Top positive review
85 of 86 people found this helpful
Good receiver. No S-Video inputs or outputs, though.
on April 26, 2007
I've been playing with my STR-DG710 for two days, and this is my early review. The sound quality is good (only 1% Total Harmonic Distortion or "THD") in stereo, but gets ridiculous (10% THD!) when listening in surround sound. I realize that this is an entry-level video receiver, and that most people aren't really fanatical about sound accuracy when they are watching their special effects laden 6.1 surround sound Hollywood blockbuster. Nevertheless, any THD over 1% is noticeable, so this specification should be noted.
The same people who care about THD also wouldn't be using a receiver as their video switcher, but Sony did a good job with this unit. If you use either or both of the HDMI, the receiver doesn't mess with the signal and sends it as is to the TV, which is great. The only limitation as far as this hands-off approach goes, is that if you want to take advantage of a 96 kHz surround source, your video resolution is limited to 720p or 1080i. In other words, if you go with the highest quality audio (96 kHz sampling frequency), you won't be able to also use the highest quality video (1080p). In case you really want the best of both worlds, hook up the HDMI straight from your source to the TV, and connect the audio from the source to the receiver.
Also about the unit's video switching capabilities, it switches fine, but it doesn't convert. Other receivers, even in the same price range, will take a composite input (yellow RCA connector), a component input (red, blue, green connectors), and an S-Video input, and will output all of them to a component output to your TV, for instance. This is good because it means that you never have to switch anything on the TV, just leave it on Video 1 (or whatever) and the receiver does the conversion. This Sony unit doesn't do that. It sends the component inputs to the component output, the composite inputs to the composite output, and the HDMI inputs to the HDMI output. This means that you will need to switch the TV to Video 1, Video 2, etc, depending on how different your source outputs are. This is no big deal, and you can just program a macro on your remote, but it's also worth mentioning.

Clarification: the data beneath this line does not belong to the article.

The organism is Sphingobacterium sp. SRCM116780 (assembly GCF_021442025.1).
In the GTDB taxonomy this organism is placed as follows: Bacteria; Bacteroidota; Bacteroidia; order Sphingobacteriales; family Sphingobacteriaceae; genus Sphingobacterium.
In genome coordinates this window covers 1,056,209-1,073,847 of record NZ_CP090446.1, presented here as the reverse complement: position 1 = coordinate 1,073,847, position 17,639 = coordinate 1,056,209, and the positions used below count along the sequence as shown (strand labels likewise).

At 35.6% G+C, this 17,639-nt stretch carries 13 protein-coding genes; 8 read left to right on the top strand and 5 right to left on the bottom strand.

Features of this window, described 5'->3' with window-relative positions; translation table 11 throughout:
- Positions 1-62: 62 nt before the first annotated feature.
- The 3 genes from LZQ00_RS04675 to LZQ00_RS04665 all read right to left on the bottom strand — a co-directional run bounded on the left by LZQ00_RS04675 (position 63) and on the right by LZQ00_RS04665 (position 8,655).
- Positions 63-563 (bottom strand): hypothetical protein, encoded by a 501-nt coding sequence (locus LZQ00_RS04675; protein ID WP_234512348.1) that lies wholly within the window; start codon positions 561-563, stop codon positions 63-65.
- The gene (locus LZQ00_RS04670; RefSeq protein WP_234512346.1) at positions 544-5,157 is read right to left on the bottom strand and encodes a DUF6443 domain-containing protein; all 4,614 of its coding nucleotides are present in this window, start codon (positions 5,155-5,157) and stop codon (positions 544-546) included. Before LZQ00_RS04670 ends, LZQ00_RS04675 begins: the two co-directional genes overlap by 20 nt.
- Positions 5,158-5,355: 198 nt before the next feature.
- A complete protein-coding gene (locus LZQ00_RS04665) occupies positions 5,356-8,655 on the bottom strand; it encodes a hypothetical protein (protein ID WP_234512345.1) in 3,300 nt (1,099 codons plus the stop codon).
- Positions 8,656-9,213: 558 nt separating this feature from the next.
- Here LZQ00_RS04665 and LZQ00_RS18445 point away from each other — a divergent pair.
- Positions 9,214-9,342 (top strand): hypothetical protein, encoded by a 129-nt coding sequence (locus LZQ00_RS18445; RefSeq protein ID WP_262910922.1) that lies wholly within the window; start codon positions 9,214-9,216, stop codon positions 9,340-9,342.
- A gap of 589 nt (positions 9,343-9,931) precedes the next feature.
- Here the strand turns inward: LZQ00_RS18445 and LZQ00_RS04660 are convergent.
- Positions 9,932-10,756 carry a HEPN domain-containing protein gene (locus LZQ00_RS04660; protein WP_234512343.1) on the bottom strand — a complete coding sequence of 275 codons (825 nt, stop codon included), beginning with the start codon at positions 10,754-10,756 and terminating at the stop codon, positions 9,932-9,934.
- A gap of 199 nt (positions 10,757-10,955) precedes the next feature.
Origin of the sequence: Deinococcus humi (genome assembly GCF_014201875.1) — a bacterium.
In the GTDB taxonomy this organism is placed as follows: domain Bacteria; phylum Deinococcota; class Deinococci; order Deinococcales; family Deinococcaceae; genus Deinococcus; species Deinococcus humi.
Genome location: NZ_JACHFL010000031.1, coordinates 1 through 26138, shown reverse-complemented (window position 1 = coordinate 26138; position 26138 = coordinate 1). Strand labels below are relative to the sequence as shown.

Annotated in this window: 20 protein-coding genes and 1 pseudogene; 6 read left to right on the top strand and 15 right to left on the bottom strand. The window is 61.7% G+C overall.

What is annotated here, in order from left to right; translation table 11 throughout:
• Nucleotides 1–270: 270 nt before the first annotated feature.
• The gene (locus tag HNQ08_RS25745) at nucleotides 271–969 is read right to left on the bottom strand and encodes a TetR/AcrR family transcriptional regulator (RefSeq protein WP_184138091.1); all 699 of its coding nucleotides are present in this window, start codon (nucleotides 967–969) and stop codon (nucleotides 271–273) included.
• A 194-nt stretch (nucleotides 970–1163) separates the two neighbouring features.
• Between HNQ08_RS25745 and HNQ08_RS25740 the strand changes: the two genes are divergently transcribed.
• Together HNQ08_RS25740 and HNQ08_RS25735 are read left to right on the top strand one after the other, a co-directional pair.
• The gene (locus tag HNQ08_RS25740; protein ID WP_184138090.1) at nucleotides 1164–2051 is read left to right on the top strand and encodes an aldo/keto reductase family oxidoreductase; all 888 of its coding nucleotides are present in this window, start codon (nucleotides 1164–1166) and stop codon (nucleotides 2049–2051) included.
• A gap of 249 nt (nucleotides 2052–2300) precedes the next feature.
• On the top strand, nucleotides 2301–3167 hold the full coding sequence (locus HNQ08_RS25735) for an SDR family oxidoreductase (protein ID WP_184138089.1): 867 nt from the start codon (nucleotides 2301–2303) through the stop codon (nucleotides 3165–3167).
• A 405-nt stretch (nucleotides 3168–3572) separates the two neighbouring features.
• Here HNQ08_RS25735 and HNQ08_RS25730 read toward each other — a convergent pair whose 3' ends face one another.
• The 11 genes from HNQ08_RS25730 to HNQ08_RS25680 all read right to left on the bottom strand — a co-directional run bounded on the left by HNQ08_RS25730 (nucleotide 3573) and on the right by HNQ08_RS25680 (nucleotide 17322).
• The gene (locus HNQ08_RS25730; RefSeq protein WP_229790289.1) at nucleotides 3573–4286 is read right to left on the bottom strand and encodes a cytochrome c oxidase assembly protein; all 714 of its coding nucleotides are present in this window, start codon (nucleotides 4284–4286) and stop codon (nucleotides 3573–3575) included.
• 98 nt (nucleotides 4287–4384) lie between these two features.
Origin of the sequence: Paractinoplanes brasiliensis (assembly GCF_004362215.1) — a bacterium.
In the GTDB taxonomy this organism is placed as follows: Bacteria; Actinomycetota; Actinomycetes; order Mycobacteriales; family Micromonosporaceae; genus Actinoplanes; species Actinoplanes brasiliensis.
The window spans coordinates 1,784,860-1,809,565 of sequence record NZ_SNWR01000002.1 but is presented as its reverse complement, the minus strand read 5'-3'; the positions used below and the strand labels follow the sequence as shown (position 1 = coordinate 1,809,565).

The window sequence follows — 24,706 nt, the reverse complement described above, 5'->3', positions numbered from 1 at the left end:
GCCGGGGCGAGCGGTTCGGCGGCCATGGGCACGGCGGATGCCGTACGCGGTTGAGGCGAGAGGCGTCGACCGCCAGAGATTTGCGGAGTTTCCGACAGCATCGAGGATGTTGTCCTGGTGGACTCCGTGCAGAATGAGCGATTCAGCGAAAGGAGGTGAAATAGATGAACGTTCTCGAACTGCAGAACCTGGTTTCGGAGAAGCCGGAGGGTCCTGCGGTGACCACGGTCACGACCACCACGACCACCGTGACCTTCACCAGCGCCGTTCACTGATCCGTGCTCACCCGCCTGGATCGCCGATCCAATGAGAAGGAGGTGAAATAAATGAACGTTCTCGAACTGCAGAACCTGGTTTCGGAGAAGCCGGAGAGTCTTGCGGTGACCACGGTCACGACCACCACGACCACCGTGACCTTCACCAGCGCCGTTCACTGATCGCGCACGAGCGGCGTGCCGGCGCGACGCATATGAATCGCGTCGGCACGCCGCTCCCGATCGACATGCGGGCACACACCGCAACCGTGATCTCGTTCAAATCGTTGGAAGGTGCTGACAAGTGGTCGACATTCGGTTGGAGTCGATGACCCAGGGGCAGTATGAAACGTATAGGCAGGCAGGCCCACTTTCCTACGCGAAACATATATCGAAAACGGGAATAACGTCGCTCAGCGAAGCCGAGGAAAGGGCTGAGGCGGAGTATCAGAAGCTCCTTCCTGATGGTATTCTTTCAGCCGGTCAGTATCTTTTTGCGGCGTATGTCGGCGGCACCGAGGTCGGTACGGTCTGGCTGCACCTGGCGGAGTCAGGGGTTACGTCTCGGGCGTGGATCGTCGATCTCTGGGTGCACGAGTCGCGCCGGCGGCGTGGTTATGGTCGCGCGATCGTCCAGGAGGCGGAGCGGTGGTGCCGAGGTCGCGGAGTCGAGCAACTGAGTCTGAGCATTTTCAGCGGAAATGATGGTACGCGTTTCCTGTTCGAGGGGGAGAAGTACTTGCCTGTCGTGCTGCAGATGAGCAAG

Speaking of inputs and outputs, most stores (including Amazon) and reviewers are taking Sony's word for gospel on this, but they are all wrong. This receiver has no S-Video inputs or outputs. The only site I saw that got this right is Crutchfield. They probably looked at the back of the unit before publishing their specs. Even the SonyStyle site says how this receiver has "3 S-Video Inputs and 1 S-Video Output" - it does not. Check out the photo, here on Amazon or any other site that sells it, there are no S-Video jacks on the back. Considering how this receiver already has component, composite, and HDMI, I realize I shouldn't be complaining, but in my case, with a couple of older non-HD components (2nd Gen Tivo, for example), I could have really used S-Video ins and outs.
Lastly, and this is good, I promise, Sony did a good job allowing for customization of the unit. You can switch inputs around, rename inputs ("Tivo" instead of "Video 1") and radio stations, and tweak all kinds of levels for that perfectly balanced sound.
The STR-DG710 is a fine, flexible audio/video receiver for a good price. It sounds good and has a lot of special effects for you to play with if you dive into the manual. Now that you know its limitations you can make a better comparison with other low-end receivers. Hope this helps!